“Montana is open for business again, but I hear from too many employers throughout our state who can’t find workers. Nearly every sector in our economy faces a labor shortage,” Gianforte said in a statement. “Incentives matter, and the vast expansion of federal unemployment benefits is now doing more harm than good. We need to incentivize Montanans to reenter the workforce.”

Arkansas Gov. Asa Hutchinson, a Republican, had a similar rationale. He said in a letter on Friday that the federal unemployment measures “have accomplished their purposes.” Employment in the state, as of March, is at 4.4 percent — down from a high of 10 percent in April 2020, according to the Bureau of Labor Statistics.

“Continuing these programs until the planned expiration date of September 4, 2021, is not necessary and actually interferes with the ability of employers to fill over 40,000 job vacancies in Arkansas,” he said.

South Carolina Gov. Henry McMaster, a Republican, also announced last week the state would ending federal pandemic unemployment benefits for its residents next month, calling it a “dangerous federal entitlement.”

“South Carolina’s businesses have borne the brunt of the financial impact of the COVID-19 pandemic. Those businesses that have survived — both large and small, and including those in the hospitality, tourism, manufacturing, and healthcare sectors — now face an unprecedented labor shortage,” he said.

Indiana Gov. Eric Holcomb, a Republican, said he has asked the state to complete a “demographic analysis of unemployed Hoosiers over the past 16 months” before he decides to continue to participate in the federal pandemic unemployment programs.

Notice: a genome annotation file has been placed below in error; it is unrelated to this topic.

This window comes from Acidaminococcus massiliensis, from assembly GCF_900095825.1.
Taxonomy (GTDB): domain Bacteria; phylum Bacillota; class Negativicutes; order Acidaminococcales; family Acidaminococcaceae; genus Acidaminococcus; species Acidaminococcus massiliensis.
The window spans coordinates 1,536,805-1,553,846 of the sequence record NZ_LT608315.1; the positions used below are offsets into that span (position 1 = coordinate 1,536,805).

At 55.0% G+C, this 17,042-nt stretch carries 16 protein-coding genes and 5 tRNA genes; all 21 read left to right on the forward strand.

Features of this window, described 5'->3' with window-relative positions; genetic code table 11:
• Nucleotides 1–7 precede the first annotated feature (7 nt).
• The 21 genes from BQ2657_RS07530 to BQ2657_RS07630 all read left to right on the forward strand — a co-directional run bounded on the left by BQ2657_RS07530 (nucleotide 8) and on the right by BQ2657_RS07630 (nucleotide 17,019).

The unemployment rate in the state stands at 3.9 percent, which Holcomb said is “near pre-pandemic levels.” He plans to issue an executive order this week to reinstate a requirement that those who claim unemployment must “actively seek employment and be available for work,” which was waived since the beginning of the pandemic.

Commerce Secretary Gina Raimondo told CBS News’ “Face The Nation” on Sunday that there’s nothing in the data that would suggest that enhanced unemployment checks are the reason people are out of work. But, she added that “this is regional, and it’s appropriate that governors in different regions would respond to what’s going on in their regional labor market.”

A Yale study, for instance, showed that expanding unemployment did not dissuade individuals from seeking work.

Judy Conti, the government affairs director of the National Employment Law Project, a research and advocacy group, told NBC News that ending the benefit is “ill-informed and cruel.”

“I don’t know why these governors thought you could just flip a switch and suddenly every business was going to get up and running and every worker back to a job,” she said. “It’s still going to take a while to get people back to work.”

“When you choke off money from the unemployed, you’re only going to slow your recovery,” she said.

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Senate Democrats plan revisions to ‘For The People Act’